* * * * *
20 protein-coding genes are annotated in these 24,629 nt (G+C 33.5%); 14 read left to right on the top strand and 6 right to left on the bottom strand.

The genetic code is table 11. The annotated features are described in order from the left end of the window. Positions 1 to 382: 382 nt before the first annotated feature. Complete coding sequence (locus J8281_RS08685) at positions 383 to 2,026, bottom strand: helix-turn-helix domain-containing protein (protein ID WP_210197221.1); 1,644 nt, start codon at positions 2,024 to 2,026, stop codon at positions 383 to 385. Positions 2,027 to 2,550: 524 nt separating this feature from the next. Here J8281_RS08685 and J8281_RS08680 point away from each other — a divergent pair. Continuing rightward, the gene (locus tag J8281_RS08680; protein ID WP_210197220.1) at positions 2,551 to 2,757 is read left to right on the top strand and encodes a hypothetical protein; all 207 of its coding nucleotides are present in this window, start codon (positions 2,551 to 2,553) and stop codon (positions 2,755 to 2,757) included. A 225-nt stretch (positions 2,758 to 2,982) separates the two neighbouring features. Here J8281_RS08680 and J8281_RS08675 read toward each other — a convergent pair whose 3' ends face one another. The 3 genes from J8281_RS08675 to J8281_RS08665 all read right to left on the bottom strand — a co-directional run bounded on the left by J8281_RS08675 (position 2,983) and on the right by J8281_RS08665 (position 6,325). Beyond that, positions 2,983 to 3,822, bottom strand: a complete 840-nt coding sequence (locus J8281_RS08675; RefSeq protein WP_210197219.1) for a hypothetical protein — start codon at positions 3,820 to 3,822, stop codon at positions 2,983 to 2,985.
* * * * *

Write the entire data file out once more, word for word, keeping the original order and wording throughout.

20 protein-coding genes are annotated in these 24,629 nt (G+C 33.5%); 14 read left to right on the top strand and 6 right to left on the bottom strand.

The genetic code is table 11. The annotated features are described in order from the left end of the window. Positions 1 to 382: 382 nt before the first annotated feature. Complete coding sequence (locus J8281_RS08685) at positions 383 to 2,026, bottom strand: helix-turn-helix domain-containing protein (protein ID WP_210197221.1); 1,644 nt, start codon at positions 2,024 to 2,026, stop codon at positions 383 to 385. Positions 2,027 to 2,550: 524 nt separating this feature from the next. Here J8281_RS08685 and J8281_RS08680 point away from each other — a divergent pair. Continuing rightward, the gene (locus tag J8281_RS08680; protein ID WP_210197220.1) at positions 2,551 to 2,757 is read left to right on the top strand and encodes a hypothetical protein; all 207 of its coding nucleotides are present in this window, start codon (positions 2,551 to 2,553) and stop codon (positions 2,755 to 2,757) included. A 225-nt stretch (positions 2,758 to 2,982) separates the two neighbouring features. Here J8281_RS08680 and J8281_RS08675 read toward each other — a convergent pair whose 3' ends face one another. The 3 genes from J8281_RS08675 to J8281_RS08665 all read right to left on the bottom strand — a co-directional run bounded on the left by J8281_RS08675 (position 2,983) and on the right by J8281_RS08665 (position 6,325). Beyond that, positions 2,983 to 3,822, bottom strand: a complete 840-nt coding sequence (locus J8281_RS08675; RefSeq protein WP_210197219.1) for a hypothetical protein — start codon at positions 3,820 to 3,822, stop codon at positions 2,983 to 2,985.